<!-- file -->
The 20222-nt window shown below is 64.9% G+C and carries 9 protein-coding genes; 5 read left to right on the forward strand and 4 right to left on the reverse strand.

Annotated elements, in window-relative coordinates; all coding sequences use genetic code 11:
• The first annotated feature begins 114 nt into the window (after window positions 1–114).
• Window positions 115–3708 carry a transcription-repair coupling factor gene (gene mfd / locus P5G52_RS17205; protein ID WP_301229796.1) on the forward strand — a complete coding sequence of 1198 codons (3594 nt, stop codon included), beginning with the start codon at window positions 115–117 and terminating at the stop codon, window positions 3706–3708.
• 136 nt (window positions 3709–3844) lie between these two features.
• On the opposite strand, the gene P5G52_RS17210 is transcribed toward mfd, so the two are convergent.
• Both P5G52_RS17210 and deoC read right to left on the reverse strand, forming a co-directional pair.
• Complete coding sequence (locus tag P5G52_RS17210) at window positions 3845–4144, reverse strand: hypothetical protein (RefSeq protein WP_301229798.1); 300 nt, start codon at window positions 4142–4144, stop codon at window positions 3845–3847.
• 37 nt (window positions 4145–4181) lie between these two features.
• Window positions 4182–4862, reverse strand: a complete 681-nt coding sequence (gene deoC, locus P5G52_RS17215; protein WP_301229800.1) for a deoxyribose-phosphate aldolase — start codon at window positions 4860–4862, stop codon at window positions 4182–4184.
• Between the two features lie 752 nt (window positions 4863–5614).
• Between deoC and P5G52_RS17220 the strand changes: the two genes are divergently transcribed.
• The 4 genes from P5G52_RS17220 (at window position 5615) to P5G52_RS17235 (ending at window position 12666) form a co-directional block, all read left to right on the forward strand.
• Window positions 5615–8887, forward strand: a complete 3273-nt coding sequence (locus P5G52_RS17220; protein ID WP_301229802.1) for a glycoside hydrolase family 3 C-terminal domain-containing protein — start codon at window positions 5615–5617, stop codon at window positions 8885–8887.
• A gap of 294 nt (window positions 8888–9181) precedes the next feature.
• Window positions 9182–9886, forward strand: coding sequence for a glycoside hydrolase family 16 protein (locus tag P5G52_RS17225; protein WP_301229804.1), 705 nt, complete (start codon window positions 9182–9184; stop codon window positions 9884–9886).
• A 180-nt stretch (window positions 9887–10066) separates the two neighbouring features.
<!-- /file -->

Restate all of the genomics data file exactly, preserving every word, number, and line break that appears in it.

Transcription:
The 20222-nt window shown below is 64.9% G+C and carries 9 protein-coding genes; 5 read left to right on the forward strand and 4 right to left on the reverse strand.

Annotated elements, in window-relative coordinates; all coding sequences use genetic code 11:
• The first annotated feature begins 114 nt into the window (after window positions 1–114).
• Window positions 115–3708 carry a transcription-repair coupling factor gene (gene mfd / locus P5G52_RS17205; protein ID WP_301229796.1) on the forward strand — a complete coding sequence of 1198 codons (3594 nt, stop codon included), beginning with the start codon at window positions 115–117 and terminating at the stop codon, window positions 3706–3708.
• 136 nt (window positions 3709–3844) lie between these two features.
• On the opposite strand, the gene P5G52_RS17210 is transcribed toward mfd, so the two are convergent.
• Both P5G52_RS17210 and deoC read right to left on the reverse strand, forming a co-directional pair.
• Complete coding sequence (locus tag P5G52_RS17210) at window positions 3845–4144, reverse strand: hypothetical protein (RefSeq protein WP_301229798.1); 300 nt, start codon at window positions 4142–4144, stop codon at window positions 3845–3847.
• 37 nt (window positions 4145–4181) lie between these two features.
• Window positions 4182–4862, reverse strand: a complete 681-nt coding sequence (gene deoC, locus P5G52_RS17215; protein WP_301229800.1) for a deoxyribose-phosphate aldolase — start codon at window positions 4860–4862, stop codon at window positions 4182–4184.
• Between the two features lie 752 nt (window positions 4863–5614).
• Between deoC and P5G52_RS17220 the strand changes: the two genes are divergently transcribed.
• The 4 genes from P5G52_RS17220 (at window position 5615) to P5G52_RS17235 (ending at window position 12666) form a co-directional block, all read left to right on the forward strand.
• Window positions 5615–8887, forward strand: a complete 3273-nt coding sequence (locus P5G52_RS17220; protein ID WP_301229802.1) for a glycoside hydrolase family 3 C-terminal domain-containing protein — start codon at window positions 5615–5617, stop codon at window positions 8885–8887.
• A gap of 294 nt (window positions 8888–9181) precedes the next feature.
• Window positions 9182–9886, forward strand: coding sequence for a glycoside hydrolase family 16 protein (locus tag P5G52_RS17225; protein WP_301229804.1), 705 nt, complete (start codon window positions 9182–9184; stop codon window positions 9884–9886).
• A 180-nt stretch (window positions 9887–10066) separates the two neighbouring features.